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Certified Medical Assistant Training: Medical Assistant School Courses and Certification Programs

Medical assistants are usually trained on the job and work in a physician's office. They perform administrative and clerical duties, along with clinical tasks in the offices of physicians, health practitioners, and chiropractors. This helps ensure smooth operations throughout the office, but the position is very different from a physician assistant role.

Job Description and Responsibilities of Medical Assistant School Graduates

Graduates of medical assistant schools are expected to:

  • Communicate and correspond with the public

  • Put patients at ease by explaining the physician's or health practitioner's instructions

  • Assume office manager responsibilities and duties

  • Maintain patient confidentiality

  • Become familiar with the physician's goals

  • Understand basic pharmaceutical principles

  • Learn about medical law and adhere to ethical standards

Career Options After Medical Assistant School

Students of medical assistant schools can choose to work in: 

  • Hospitals

  • Group practices

  • Physician offices

  • Chiropractor's offices

  • Public and private education services

  •  Ambulatory health care service

  • Medical laboratories

  • Nursing care facilities

  • Outpatient care centers

  • State and local government health care agencies

Medical Assistant Training & Certification

Prospective medical assistants can obtain medical assistant training in a few ways. One way to obtain medical assistant training is to enroll in programs offered at vocational-technical high schools that focus on a specific curriculum. Postsecondary vocational schools and community colleges are another option. Most postsecondary programs range from 1-2 years in length, and many result in an Associate Degree.

The Associate Degree covers a range of subjects that may include science-based topics such as anatomy, medical terminology, and physiology, along with administrative and business processes. Here, most students learn medical transcription, recordkeeping, accounting, insurance processing, and typing. Office practices may include patient relations, medical ethics, and medical law. Laboratory techniques may include first aid training, administration of medication, and basic pharmaceutical procedures.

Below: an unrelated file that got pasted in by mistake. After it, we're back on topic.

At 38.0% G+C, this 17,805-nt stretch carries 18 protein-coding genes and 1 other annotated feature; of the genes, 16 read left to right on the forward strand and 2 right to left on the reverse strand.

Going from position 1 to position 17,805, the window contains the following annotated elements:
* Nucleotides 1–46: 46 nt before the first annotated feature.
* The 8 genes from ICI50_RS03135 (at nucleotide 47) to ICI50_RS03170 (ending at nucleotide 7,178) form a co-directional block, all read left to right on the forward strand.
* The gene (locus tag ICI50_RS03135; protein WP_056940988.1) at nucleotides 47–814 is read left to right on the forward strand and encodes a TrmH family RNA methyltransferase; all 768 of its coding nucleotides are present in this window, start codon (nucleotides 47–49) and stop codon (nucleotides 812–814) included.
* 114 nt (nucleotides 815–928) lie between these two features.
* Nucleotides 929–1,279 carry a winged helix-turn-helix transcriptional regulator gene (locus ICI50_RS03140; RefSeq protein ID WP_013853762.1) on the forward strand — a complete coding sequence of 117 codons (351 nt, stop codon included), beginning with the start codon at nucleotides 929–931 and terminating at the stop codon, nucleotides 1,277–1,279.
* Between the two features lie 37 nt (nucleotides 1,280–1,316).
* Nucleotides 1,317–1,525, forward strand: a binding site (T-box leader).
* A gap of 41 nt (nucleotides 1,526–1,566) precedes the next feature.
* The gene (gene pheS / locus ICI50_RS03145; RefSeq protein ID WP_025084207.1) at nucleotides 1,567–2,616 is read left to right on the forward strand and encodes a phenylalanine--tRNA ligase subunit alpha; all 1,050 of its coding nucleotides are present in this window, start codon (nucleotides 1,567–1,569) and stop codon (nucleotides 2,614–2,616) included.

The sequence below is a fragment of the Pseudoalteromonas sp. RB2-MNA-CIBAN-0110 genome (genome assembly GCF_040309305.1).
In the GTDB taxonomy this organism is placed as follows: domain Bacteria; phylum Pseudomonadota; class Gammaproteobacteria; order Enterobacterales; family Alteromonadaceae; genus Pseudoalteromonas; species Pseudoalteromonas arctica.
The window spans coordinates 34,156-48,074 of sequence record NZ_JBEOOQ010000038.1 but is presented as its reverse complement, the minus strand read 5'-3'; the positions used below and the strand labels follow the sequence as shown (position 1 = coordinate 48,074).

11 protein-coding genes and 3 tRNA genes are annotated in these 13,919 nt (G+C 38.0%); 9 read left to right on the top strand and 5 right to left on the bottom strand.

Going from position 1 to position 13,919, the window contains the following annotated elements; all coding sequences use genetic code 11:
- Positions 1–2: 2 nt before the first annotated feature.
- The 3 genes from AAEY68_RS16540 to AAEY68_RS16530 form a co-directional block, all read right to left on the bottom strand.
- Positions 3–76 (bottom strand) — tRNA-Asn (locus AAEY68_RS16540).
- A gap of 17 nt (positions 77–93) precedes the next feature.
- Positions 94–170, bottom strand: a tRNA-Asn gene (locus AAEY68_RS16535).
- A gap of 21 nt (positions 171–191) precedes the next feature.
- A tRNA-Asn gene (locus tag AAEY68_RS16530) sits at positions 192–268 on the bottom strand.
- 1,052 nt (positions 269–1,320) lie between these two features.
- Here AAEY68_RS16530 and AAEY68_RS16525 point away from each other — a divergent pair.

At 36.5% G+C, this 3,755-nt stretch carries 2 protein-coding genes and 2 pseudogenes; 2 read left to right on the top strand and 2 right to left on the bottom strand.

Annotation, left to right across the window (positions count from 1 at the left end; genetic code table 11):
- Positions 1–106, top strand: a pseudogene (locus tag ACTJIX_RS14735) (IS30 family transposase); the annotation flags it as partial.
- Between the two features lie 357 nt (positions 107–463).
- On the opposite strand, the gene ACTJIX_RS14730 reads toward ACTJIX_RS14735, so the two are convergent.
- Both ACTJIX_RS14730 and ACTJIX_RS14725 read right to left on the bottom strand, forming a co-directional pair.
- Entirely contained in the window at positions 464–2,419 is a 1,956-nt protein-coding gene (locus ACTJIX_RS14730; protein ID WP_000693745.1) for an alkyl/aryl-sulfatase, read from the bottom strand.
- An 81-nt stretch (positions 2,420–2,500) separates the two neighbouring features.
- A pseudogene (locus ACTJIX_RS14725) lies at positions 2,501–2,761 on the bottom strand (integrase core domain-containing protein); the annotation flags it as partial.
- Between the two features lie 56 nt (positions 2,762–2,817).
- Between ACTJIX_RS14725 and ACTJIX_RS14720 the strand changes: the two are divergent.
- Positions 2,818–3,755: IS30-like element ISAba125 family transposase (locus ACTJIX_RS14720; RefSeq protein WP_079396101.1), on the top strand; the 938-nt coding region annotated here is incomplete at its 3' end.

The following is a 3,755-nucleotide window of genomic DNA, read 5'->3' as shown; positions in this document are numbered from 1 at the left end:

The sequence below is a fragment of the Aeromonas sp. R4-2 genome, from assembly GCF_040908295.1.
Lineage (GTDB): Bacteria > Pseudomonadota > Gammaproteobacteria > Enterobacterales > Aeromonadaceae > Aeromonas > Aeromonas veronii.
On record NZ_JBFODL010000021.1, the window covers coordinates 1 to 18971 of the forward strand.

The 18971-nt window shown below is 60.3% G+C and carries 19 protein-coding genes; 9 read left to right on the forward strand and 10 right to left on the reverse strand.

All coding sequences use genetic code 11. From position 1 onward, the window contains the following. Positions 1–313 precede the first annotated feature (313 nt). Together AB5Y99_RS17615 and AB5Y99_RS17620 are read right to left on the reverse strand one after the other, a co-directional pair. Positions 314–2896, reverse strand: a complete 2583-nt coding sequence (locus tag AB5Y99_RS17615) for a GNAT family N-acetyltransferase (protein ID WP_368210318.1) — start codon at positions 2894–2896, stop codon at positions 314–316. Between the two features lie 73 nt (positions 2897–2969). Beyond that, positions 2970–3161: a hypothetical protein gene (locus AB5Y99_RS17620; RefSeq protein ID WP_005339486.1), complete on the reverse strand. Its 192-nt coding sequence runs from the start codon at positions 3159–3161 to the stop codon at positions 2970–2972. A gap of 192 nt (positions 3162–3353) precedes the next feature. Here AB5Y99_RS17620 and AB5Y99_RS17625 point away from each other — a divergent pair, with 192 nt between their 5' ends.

Another option is to enroll in a formal medical assisting program. Although this is not required, it is preferred by many prospective employers. Applicants to this program will need a high school diploma or equivalent, with recommended high school courses of mathematics, health, computers, office skills, typing, and bookkeeping. Volunteer experience in the health care industry can also help with enrollment in this type of program. All accredited programs include an internship that provides hands-on experience at a health care facility or office.

Graduates of medical assistant programs may apply for a license, but this is not necessarily required. Some states do require a test or a course in order to be approved for certain tasks. These tasks may range from handling x-ray equipment to medical note taking procedures.

Medical assistants are required to be either certified or licensed, and the majority choose to be certified. Two types of certification are available; the Certified Medical Assistant (CMA) credential is awarded by the American Association of Medical Assistants (AAMA). The American Medical Technologists (AMT) awards the Registered Medical Assistant (RMA) certificate.

Certification requires graduation from an accredited medical assistant program. Certification is recognized by many prospective employers around the country, and can give any medical assistant student a competitive edge.

Medical Assistant Schools Accreditation

The Commission on Accreditation of Allied Health Education Programs (CAAHEP) and the Accrediting Bureau of Health Education Schools (ABHES) are the governing bodies that accredit programs in medical assisting. 

Medical Assistant School Graduates Earning Potential and Employment Prospects

Medical assistant graduates made an average of $27,490 in 2004. The earnings vary depending on the experience of the medical assistant, their skill level, and location. The demand for skilled medical assistant program graduates has grown significantly in recent years, and employment prospects look promising. The high rate of health care services is the main reason for the need of skilled professionals in this area. Medical assistants can advance in their career with specialization, by working in a particular health care field, or moving into office manager positions and other positions with increased responsibility. Related occupations include:

  • Dental assistants

  • Occupational therapist assistants

  • Pharmacy aides

  • Physical therapist assistants

  • Medical records and health information technicians

Medical Assistant Associate Degree

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